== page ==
White Matter Integrity in Pediatric Closed Head Injury: The Relationship Between Callosal Area and Interhemispheric Transfer Time
Almost one million children suffer head injuries in the United States every year. These injuries often result in emotional, social, and cognitive deficits and delays. However, very few studies have investigated brain morphology and function in pediatric TBI. Although the corpus callosum is commonly damaged in traumatic brain injury, very few studies have examined this brain structure in pediatric TBI despite its prominent role in hemispheric communication and integration. The current study addresses this gap in the literature by investigating the relationship between white matter integrity (callosal area) and interhemispheric transfer time (IHTT) in pediatric closed head injury. Participants included 21 children and adolescents with TBI and 22 age-matched healthy controls. Results indicated that IHTT was significantly slower in the TBI group compared to controls. However, almost half of the TBI participants demonstrated normal IHTT based upon the control group mean IHTT. Four of five TBI participants with visible callosal lesions belonged to the group with normal IHTT. Although a significant relationship between IHTT and TBI was found, this study indicates that children and adolescents with TBI can demonstrate normal IHTT, even with callosal lesions macroscopically detectable on midsagittal magnetic resonance imaging. IHTT was also found to become significantly faster with age, but no significant relationship was found between IHTT and total or regional callosal area.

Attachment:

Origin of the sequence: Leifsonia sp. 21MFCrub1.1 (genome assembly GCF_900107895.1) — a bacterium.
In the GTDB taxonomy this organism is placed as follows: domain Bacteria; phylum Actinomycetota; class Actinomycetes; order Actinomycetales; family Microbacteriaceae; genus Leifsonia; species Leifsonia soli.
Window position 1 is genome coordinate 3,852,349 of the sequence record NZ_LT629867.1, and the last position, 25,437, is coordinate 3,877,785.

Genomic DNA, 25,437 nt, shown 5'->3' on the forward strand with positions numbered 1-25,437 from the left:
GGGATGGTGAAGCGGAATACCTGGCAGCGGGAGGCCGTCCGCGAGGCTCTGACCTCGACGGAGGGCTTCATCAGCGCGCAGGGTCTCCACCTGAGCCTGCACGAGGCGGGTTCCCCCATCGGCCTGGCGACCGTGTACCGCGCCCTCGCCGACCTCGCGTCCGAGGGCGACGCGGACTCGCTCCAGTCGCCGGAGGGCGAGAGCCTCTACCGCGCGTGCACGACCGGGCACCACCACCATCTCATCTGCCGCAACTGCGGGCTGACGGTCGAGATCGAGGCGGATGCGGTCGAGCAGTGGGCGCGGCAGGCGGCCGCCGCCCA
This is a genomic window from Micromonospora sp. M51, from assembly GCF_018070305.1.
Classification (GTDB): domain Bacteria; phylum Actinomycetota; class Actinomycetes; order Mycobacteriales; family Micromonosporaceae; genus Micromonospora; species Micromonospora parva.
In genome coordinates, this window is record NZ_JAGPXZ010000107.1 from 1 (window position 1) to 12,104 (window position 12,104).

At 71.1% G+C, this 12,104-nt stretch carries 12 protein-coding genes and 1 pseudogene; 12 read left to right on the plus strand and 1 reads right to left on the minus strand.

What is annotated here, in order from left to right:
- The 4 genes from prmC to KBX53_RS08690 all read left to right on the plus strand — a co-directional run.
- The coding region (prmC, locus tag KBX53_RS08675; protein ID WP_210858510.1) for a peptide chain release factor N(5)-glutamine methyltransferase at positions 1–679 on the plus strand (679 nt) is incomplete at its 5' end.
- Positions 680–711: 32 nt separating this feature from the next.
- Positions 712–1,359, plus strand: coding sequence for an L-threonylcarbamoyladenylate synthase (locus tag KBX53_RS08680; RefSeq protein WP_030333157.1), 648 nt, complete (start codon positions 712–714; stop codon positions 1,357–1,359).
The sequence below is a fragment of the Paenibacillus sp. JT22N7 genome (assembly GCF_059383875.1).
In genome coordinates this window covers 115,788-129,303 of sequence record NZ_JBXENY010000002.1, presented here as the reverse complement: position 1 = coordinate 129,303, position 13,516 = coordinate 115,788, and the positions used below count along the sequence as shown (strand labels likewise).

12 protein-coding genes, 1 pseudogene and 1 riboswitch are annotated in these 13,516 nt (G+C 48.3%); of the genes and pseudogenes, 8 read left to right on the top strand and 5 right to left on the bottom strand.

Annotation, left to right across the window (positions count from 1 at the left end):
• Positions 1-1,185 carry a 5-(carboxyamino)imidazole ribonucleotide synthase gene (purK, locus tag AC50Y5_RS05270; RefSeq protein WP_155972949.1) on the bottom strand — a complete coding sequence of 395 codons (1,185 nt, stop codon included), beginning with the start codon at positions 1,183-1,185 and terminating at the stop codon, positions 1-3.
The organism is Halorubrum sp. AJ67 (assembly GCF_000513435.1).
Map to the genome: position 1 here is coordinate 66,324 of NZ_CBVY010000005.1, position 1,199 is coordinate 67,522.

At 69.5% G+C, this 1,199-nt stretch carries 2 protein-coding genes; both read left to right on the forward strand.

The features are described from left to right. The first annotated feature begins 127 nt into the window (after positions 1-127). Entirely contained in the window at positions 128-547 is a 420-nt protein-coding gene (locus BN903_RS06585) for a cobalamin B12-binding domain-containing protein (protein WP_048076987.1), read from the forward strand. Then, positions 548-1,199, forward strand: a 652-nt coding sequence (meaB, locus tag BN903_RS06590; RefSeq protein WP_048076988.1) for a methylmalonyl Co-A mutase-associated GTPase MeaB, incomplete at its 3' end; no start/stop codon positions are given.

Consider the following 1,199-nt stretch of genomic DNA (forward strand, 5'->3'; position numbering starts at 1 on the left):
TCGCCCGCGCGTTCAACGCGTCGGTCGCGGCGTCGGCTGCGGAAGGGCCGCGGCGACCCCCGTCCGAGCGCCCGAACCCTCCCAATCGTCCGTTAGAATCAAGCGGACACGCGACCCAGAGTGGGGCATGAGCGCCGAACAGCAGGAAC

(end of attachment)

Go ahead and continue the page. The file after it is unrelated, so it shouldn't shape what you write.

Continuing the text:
Marion, Sarah DeBoard
Brain-damaged children, Psychological testing, Pediatric neurology, Corpus callosum, Pediatric neurology
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